Grammar Moment: Pronoun conventions
We want to sound educated; we don't want to sound stuffy
While some issues related to pronouns (agreement, case, reference, avoiding shifts) are primarily matters of grammar, there are some other principles that deal with style rather than grammatical correctness. One such principle is choosing the right person and number in keeping with the expectations of academic writing. The goal is to have writing that is clear, and that treats readers as respected individuals – not buddies in the dormitory basement rec room.
Using the correct pronouns serves both goals. Pronouns that are used according to academic readers' expectations will have clear meaning, and they will also communicate the proper level of respect. Here are the generally accepted conventions for pronoun usage:
- First-person singular (I/me): This is used for narrative of the writer's own experiences and actions. Some instructors will forbid the use of the first-person singular; that's not necessarily because it's wrong, but rather, because personal narratives often turn into stories without a point, and academic writing should always have an underlying point. Also, in much academic writing, such as lab reports, the emphasis is on the procedure, not the experimenters, so instead of saying, "I decanted the solution …" you will say, "The solution was decanted …"
NOTE: You should never use phrases such as "I think" or "in my opinion"; such phrases convey a sense of apology for what you're saying and weaken your position. Stand firmly.
- First-person plural (we/us): In academic writing, this is the conventional choice for referring to society in general ("We must take measures to keep our nation safe …"). It is also used to refer to groups of which the writer is a member ("Women still face a glass ceiling; we must therefore …").
- Second-person singular and plural (you): For most academic writing, the second person is considered too informal. It is acceptable in more casual sorts of writing, such as blog posts, and for instructions, in which there is a clear rhetorical position of the writer speaking directly to the reader.
Don't use you to refer to people in general, as in, "You don't see many drunk drivers in Connecticut." Well, of course, I've never seen any drunk drivers in Connecticut; I've never been to Connecticut. In academic writing, it would be better to say, "Drunk drivers are seldom seen in Connecticut." Also, don't use you to refer to groups of people that may not include the reader, as in, "What if you were pregnant and you didn't know what to do?" About half of the human race is biologically incapable of becoming pregnant.
- Third-person singular (he/him, she/her): Use the third-person singular to refer to an individual. This could be a specific person who has been named ("Wally is rich, and he is single"), or to a singular noun representing a group ("A student should keep his or her backpack neat"). Notice that in the second example, you can't use the plural their. This is not merely an issue of style; it is an issue of grammatical correctness; you can't use a plural pronoun to refer to a singular noun. That leads us to …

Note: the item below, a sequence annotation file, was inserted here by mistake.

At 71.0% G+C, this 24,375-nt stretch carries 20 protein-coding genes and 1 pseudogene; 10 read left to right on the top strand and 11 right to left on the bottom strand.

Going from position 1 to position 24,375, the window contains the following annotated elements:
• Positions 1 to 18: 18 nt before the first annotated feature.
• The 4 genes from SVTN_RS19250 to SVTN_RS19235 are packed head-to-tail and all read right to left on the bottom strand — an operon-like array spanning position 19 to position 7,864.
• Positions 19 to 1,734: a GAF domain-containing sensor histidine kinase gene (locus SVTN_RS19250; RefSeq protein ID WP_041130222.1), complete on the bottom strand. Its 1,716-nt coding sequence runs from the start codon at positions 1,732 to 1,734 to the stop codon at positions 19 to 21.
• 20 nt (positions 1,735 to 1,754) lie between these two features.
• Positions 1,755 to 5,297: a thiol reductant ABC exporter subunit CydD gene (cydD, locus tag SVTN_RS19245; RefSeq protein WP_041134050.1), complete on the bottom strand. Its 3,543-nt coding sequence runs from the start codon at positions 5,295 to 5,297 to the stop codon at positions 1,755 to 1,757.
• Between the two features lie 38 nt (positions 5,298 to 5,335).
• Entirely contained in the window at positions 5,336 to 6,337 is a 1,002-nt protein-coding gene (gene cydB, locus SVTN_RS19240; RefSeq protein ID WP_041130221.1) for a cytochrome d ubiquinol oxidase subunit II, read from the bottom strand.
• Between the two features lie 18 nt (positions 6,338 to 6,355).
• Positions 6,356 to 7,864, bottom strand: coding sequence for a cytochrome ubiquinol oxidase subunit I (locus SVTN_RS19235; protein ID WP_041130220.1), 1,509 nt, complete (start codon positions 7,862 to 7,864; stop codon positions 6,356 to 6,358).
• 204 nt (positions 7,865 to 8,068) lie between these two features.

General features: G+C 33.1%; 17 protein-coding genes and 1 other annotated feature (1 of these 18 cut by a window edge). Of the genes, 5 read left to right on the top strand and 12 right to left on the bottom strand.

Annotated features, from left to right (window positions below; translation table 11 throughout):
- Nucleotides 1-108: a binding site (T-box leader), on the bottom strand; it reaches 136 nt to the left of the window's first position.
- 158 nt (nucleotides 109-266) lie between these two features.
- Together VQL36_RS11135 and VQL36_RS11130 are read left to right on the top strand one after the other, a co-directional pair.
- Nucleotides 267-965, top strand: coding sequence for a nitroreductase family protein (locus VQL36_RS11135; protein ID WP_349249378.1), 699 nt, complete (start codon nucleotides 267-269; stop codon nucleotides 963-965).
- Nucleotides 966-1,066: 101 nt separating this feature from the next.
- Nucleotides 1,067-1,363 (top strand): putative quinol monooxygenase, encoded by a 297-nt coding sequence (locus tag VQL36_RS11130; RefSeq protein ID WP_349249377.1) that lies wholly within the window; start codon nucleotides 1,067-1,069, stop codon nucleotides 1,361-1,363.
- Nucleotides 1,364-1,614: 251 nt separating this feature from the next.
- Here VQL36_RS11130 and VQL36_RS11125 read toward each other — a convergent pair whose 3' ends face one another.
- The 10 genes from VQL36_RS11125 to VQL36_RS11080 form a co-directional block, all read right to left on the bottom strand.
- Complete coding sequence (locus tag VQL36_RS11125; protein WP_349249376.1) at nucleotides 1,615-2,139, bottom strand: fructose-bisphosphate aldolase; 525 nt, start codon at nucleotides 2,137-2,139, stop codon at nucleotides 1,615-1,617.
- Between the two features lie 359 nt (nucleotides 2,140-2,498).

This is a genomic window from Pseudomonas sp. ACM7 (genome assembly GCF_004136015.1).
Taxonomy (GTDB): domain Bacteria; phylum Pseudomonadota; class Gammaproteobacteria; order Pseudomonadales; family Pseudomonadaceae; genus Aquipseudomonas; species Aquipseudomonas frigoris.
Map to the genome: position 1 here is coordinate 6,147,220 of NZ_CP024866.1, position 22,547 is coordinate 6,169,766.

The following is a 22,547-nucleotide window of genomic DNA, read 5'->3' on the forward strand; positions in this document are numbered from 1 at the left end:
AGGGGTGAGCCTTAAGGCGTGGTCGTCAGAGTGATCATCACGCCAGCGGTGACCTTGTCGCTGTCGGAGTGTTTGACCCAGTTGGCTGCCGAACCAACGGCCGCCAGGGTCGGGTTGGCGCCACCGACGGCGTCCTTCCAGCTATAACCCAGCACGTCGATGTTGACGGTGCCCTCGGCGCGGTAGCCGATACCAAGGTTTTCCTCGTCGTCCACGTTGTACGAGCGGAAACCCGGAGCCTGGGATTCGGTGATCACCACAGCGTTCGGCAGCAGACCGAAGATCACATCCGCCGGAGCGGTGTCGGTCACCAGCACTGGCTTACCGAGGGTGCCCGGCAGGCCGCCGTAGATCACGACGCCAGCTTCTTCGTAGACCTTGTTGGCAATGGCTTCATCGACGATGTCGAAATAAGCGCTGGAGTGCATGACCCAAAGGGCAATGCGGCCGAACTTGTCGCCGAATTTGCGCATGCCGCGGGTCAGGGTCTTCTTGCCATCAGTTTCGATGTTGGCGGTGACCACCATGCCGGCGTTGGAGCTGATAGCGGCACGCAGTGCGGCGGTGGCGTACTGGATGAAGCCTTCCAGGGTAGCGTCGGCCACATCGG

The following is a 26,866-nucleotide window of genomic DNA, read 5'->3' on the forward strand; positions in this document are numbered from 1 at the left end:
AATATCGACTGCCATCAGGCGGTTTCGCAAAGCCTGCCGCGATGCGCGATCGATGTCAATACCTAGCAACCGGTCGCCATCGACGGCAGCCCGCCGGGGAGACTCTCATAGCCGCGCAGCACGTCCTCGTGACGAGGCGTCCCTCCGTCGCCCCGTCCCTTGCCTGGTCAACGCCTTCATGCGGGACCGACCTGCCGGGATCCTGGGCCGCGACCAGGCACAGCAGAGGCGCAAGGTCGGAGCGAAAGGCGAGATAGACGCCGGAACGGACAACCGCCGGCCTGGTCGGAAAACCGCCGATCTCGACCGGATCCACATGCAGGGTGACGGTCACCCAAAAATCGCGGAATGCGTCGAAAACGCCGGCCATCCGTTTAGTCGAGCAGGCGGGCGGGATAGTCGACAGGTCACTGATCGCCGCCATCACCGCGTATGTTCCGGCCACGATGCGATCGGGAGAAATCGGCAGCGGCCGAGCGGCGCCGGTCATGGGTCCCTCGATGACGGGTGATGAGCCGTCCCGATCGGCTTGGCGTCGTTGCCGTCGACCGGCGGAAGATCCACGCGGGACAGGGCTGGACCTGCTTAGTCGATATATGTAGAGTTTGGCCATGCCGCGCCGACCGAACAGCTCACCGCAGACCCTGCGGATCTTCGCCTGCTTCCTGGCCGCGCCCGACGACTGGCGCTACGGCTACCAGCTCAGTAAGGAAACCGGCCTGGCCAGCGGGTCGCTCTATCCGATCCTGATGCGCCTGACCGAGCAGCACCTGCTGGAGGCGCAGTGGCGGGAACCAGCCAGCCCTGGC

- Third-person plural (they/them): Use they and them to refer to specific groups of people. If you want to be grammatically correct and gender-neutral while avoiding the awkward phrase his or her in the previous example, you can simply make the entire sentence plural and make the problem go away: "Students should keep their backpacks neat." If you're having problems making pronouns agree with the words they refer to, you can solve the problem almost every time by making everything plural.
On the other hand, some lazy writers use they to avoid thinking – as in, "They don't like drunk drivers in Connecticut." Who the heck are they? The entire population of Connecticut? The Connecticut highway patrol? Connecticut traffic-court judges? A careful writer will think about who it is that dislikes drunk drivers and then name that entity clearly.
You will note that I don't list one as a pronoun. That is because, in English, it's not a pronoun; it's a noun. In some languages, such as French and Spanish, there's a gender-neutral third-person-singular pronoun that usually translates into English as "one," but that often actually means "people" or the informal, non-academic "they." Yes, it is grammatically correct to use one, but then it has to be followed by the awkward pronoun phrase he or she (obviously, one is singular), or else you have to keep saying one. That leads to some really stuffy-sounding writing. Yes, academic writing has its formality, but when you get to sounding like a caricature of a constipated elderly British noblewoman, you're going too far.
You will also note that some of the recommendations I make above encourage use of the passive voice ("The solution was decanted …" vs. "I decanted the solution …"; "Drunk drivers are seldom seen …" vs. "You don't see many drunk drivers …"). Some well-meaning pedants in your academic past may have told you to avoid passive voice at all costs. That advice was misguided. When you wish to emphasize the action rather than the performers of the action, the passive voice is the best choice. It also allows you to avoid pronouns altogether, rather than using one that may not be appropriate for the academic writing task.